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She is both a high school student and an IUP student. The state system has found success by admitting students to dual programs

Ella Fleming’s stomach sank when she walked into her first class at Indiana University of Pennsylvania.

Ella Fleming felt nervous when she went to her first class at Indiana University of Pennsylvania.

At that time, Fleming was 16 and had nearly two more years of high school to finish.

Fleming, from Armstrong Township, Indiana County, will be 17 in June and was very scared. She thought everyone would realize she was younger than the rest of the students.

Even though Fleming is enrolled in both IUP and Indiana Area Senior High School, no one noticed she was still in high school when she was in her business class. She did well and no one, not even her professor, knew unless she told them.

The demand for college-level courses among high school students has helped some of Pennsylvania’s 10 state-owned universities, including IUP, despite their overall decreasing number of students. While the universities are experiencing a decline in overall enrollment, there has been a 69% increase in the number of high school students like Fleming who are dual-enrolled as State System undergraduates, reaching 1,239 students, up from 734 six years ago.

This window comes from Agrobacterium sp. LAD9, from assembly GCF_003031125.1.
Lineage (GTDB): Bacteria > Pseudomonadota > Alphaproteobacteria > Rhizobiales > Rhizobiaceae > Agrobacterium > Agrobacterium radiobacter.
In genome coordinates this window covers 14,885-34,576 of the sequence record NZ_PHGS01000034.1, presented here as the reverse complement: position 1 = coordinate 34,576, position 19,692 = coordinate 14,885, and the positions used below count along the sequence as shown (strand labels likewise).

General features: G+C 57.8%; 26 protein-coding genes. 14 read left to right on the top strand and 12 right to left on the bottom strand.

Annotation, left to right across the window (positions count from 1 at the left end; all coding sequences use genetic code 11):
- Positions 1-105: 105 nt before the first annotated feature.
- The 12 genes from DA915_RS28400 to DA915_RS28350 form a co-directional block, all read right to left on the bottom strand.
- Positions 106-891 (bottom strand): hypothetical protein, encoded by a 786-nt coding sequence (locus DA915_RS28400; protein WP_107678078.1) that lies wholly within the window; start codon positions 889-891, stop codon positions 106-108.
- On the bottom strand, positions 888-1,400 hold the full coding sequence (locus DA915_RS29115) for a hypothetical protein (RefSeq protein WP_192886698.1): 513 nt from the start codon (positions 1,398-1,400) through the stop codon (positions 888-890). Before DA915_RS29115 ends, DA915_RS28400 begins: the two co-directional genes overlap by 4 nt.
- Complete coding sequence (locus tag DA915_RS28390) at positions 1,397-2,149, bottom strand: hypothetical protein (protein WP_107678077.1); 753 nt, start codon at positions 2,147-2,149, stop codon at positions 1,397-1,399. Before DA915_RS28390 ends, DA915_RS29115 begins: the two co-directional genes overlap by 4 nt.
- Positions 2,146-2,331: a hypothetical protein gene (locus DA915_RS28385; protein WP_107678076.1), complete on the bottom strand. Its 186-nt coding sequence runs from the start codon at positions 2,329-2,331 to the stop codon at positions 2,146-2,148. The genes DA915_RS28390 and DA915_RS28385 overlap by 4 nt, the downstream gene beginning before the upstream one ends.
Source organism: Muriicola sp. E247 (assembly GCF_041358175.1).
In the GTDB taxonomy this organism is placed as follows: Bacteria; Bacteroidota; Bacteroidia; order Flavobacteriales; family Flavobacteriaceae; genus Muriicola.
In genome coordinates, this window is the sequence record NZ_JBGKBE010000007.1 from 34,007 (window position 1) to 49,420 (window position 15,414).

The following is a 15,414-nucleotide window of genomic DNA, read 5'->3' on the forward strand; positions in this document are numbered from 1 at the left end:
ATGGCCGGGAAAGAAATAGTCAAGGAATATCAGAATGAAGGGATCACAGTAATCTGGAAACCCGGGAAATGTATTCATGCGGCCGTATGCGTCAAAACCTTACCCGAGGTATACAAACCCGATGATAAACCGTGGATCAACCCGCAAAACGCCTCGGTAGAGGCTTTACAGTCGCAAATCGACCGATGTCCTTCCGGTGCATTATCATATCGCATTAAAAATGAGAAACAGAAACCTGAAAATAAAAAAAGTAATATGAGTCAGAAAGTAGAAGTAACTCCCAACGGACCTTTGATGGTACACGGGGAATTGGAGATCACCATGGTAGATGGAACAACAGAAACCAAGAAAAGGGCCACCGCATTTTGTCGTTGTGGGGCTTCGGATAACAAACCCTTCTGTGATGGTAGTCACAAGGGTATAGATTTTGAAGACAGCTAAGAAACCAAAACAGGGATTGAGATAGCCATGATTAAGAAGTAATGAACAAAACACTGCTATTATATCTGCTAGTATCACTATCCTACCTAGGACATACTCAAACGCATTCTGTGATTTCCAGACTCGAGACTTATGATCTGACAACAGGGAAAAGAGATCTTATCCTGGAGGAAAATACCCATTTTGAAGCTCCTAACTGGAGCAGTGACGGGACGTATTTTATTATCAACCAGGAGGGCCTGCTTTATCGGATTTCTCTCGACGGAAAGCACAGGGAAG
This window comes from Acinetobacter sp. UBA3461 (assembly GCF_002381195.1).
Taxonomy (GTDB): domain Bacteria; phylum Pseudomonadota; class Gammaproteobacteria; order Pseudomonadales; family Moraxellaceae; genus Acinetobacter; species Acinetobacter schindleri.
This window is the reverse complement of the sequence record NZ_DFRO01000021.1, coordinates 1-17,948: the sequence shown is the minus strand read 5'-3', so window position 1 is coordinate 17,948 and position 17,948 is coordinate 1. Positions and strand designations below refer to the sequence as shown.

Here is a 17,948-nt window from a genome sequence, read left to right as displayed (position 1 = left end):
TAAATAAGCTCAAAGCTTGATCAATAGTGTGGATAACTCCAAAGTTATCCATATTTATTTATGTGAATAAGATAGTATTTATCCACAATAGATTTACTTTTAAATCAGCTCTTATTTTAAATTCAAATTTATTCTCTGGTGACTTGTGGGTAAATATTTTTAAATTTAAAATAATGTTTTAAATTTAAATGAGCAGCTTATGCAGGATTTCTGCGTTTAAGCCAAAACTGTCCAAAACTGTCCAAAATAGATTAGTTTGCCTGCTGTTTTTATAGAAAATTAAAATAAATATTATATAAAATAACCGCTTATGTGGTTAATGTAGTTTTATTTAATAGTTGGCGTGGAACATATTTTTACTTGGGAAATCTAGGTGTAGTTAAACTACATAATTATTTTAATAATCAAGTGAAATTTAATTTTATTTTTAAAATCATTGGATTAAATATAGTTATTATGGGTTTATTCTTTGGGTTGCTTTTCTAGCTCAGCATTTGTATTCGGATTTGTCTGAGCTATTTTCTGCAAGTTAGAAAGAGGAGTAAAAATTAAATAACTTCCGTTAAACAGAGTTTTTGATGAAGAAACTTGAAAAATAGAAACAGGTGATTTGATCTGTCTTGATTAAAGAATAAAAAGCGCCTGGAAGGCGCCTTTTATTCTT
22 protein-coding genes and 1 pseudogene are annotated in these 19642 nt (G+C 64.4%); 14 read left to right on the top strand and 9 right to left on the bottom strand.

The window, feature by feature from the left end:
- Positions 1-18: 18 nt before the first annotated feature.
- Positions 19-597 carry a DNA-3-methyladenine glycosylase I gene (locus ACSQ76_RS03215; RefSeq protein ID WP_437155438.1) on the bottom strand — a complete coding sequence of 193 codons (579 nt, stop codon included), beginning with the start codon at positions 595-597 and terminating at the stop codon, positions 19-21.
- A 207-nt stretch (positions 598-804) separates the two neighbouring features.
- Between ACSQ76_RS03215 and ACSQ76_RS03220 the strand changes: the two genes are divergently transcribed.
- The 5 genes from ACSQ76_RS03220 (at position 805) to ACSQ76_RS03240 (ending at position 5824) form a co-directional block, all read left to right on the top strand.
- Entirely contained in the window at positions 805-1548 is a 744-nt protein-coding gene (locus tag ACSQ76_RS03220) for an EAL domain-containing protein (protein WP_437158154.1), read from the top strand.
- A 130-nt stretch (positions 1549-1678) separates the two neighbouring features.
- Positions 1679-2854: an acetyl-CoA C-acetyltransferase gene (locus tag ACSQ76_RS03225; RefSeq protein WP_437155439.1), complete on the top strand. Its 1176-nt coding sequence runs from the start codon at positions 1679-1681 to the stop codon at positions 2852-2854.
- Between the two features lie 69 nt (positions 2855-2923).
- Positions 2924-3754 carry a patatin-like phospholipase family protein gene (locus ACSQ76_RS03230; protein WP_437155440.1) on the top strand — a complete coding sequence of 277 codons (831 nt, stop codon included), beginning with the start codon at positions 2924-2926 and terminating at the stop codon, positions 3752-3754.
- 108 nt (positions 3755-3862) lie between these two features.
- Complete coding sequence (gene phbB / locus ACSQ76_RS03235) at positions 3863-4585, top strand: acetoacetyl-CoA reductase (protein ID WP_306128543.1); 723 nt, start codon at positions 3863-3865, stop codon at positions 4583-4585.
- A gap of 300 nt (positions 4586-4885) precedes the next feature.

From 2018, the number of high school students, such as Fleming, who are dual-enrolled as State System undergraduates, has increased by 69% to 1,239 students – up from 734 six years ago.

Starting in the fall, the classes at IUP will be cheaper after the latest reduction in tuition and fees for dual enrollment, cutting the cost per credit to $100 from $204.50. This reduction was proposed by IUP President Michael Driscoll and approved by the school trustees at their meeting last month. Fleming, a junior at Indiana Area high school, initially joined IUP to explore, but now she's taking two more dual enrollment courses this spring, in macroeconomics and history. She expects the three courses she has already completed, along with others she plans to take while still in high school, to allow her to graduate from IUP up to two years early and save thousands of dollars.